Fallacies of Relevance
1. Argumentum ad Baculum (appeal to force). The arguer appeals
to force or the threat of force to compel acceptance of the
2. Argumentum ad Hominem (abusive). "The phrase argumentum ad
hominem translates literally as 'argument directed to the
man.'" The abusive variety occurs when one attacks the other
person rather than the other persons' argument.
3. Argumentum ad Hominem (circumstantial). In this case, one
tries to convince the opponent to agree to the conclusion
based on the opponents circumstances. For example (from
Copi), a hunter may claim an anti-hunter must say hunting is
acceptable since the anti-hunter is not a vegetarian.
4. Argumentum ad Ignoratiam (argument from ignorance). "The
fallacy of argumentum ad ignorantiam is illustrated by the
argument that there must be ghosts because no one has ever
been able to prove that there aren't any."
5. Argumentum ad Misericordiam (appeal to pity). The arguer
appeals to pity where the conclusion is a matter of reason and
not one of sentiment.
6. Argumentum ad Populam. "the attempt to win popular assent to
a conclusion by arousing the emotions and enthusiasms of the
multitude, rather than by appeal to the relevant facts."
7. Argumentum ad Verecundiam (appeal to authority). This is
especially the appeal to authority outside the field of that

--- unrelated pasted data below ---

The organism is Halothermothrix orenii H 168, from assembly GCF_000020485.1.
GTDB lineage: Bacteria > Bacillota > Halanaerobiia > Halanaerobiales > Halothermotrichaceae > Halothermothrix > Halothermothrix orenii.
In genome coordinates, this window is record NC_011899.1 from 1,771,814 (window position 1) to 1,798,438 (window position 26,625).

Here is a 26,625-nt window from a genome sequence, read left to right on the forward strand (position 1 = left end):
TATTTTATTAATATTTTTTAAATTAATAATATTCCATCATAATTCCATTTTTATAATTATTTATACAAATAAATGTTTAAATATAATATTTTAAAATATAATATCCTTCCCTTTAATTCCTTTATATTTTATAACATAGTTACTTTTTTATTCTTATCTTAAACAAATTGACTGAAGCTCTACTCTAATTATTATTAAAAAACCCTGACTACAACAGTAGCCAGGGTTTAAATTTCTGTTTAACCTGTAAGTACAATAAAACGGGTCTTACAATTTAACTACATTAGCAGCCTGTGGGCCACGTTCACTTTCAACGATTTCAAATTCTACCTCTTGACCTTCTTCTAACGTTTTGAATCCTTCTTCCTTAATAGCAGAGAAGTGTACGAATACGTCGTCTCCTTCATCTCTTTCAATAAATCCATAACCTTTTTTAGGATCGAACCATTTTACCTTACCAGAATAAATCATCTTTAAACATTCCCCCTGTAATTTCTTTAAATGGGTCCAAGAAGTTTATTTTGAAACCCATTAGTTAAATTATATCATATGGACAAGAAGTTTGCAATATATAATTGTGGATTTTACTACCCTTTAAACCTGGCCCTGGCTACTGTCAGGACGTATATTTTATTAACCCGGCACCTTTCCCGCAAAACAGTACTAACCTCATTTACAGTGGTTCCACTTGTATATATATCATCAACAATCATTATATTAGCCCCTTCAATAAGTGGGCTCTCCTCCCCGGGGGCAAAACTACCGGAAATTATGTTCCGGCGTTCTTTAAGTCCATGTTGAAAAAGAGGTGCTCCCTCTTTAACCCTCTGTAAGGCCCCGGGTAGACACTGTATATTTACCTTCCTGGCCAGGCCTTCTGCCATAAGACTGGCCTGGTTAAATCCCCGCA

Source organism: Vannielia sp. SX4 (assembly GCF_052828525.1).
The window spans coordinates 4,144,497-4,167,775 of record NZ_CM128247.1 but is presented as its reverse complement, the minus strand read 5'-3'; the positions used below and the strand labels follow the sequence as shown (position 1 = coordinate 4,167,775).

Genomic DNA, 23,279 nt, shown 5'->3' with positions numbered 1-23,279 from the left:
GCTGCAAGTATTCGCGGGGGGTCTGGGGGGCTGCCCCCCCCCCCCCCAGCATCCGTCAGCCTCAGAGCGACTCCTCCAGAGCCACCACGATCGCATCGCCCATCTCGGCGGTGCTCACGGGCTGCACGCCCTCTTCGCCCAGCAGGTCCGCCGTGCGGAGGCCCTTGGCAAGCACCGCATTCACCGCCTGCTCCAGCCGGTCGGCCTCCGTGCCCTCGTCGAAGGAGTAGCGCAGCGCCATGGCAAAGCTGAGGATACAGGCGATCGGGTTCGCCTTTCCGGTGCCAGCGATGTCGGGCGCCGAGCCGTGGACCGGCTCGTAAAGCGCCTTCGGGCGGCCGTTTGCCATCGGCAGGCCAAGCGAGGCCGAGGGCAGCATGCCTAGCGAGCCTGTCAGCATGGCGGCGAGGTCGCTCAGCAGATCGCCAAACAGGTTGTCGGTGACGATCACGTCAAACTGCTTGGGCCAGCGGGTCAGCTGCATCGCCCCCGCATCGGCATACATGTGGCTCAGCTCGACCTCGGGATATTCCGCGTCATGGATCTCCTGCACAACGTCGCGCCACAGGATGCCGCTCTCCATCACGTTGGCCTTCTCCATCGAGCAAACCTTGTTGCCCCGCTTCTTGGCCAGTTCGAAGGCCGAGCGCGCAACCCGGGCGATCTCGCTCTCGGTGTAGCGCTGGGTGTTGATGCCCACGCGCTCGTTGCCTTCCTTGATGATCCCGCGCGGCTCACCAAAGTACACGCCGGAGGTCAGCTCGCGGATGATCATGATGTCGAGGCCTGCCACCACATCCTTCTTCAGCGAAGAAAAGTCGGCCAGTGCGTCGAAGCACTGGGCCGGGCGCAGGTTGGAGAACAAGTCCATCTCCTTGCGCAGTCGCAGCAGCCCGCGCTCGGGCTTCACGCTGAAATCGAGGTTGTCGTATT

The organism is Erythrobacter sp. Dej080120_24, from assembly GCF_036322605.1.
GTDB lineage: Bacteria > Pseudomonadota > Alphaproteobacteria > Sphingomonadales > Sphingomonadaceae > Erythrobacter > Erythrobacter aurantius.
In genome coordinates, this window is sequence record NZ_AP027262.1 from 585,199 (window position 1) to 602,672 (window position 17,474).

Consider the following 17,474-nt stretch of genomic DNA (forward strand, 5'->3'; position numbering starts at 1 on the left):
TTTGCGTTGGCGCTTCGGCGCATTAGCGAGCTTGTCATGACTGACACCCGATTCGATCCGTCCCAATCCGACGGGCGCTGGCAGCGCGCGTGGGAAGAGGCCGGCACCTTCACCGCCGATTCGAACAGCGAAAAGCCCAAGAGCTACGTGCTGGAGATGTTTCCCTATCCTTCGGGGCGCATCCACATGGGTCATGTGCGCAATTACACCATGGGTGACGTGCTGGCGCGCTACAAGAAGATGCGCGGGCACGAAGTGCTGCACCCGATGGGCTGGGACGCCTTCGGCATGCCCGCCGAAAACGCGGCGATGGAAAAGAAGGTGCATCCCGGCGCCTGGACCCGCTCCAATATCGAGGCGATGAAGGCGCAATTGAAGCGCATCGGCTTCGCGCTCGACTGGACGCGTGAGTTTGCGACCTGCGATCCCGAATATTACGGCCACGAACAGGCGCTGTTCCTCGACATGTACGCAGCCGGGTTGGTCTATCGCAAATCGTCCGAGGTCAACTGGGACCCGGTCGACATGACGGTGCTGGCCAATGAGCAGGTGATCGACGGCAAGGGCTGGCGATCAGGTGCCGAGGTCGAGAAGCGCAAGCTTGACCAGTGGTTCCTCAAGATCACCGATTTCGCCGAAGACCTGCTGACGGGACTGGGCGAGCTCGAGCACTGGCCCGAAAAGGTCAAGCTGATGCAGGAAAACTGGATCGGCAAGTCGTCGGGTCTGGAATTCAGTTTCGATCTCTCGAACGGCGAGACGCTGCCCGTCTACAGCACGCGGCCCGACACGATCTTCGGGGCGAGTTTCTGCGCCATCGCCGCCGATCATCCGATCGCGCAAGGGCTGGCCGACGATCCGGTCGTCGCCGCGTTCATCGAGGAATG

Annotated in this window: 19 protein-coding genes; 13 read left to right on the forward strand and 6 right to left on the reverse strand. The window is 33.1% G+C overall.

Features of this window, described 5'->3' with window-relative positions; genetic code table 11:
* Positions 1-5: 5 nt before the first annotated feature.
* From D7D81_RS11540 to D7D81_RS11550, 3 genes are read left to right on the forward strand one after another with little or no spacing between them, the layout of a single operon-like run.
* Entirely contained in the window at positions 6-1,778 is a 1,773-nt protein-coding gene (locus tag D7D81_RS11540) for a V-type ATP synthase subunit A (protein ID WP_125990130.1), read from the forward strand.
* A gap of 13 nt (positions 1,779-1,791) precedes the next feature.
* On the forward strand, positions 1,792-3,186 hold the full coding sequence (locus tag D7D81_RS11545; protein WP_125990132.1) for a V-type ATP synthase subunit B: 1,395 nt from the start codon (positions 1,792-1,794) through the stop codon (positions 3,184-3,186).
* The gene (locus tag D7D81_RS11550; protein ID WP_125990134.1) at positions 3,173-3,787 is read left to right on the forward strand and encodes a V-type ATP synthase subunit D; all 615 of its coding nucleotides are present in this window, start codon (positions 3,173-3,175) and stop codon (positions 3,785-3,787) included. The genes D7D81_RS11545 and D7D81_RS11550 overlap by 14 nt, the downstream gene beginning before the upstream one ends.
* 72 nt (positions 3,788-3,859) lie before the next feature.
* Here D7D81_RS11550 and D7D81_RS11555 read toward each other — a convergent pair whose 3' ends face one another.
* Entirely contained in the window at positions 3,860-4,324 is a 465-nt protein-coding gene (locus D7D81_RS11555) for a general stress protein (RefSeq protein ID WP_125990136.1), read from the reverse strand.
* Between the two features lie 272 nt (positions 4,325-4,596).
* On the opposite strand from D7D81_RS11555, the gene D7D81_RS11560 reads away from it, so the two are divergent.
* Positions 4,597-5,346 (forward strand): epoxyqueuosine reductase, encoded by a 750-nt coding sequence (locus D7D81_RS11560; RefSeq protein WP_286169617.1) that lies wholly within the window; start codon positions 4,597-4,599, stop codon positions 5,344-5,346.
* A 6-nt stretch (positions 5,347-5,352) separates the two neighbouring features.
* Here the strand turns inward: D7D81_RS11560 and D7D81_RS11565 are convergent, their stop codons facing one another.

authority's expertise. In the field of the authority's
expertise, "this method of argument is in many cases perfectly
legitimate, for the reference to an admitted authority in the
special field of that authority's competence may carry great
weight and constitute relevant evidence. ... Although it does
not prove the point, it certainly tends to support it."
8. Accident. "The fallacy of accident consists in applying a
general rule to a particular case whose 'accidental'
circumstances render the rule inapplicable."
9. Converse Accident (hasty generalization). Making a general
rule based on a few atypical cases.
10. False Cause. This is mistaking a event to be the cause of
some other event. For example, the sun rises every day after
my rooster crows; therefore, my rooster causes the sun to
11. Petitio Principii (begging the question). The conclusion of
an argument is contained in one of the premises assumed.
12. Complex Question. This is a question of the "Have you
stopped beating your wife?" variety.
13. Ignoratio Elenchi (irrelevant conclusion). An argument which
supports one conclusion is made to prove a different
conclusion. Copi's example is a legislator who, in
discussing a housing bill, argues only that decent housing
for all is desirable, rather than whether the bill in
question would achieve that goal.
Fallacies of Ambiguity.
1. Equivocation. Using the same word in two different senses.
2. Amphiboly. Arguing from premises which are ambiguous due to
their grammatical construction.
3. Accent. Stressing a word in a sentence which thereby changes
4. Composition. Attributing to the whole the properties of the
5. Division. Attributing to the parts the properties of the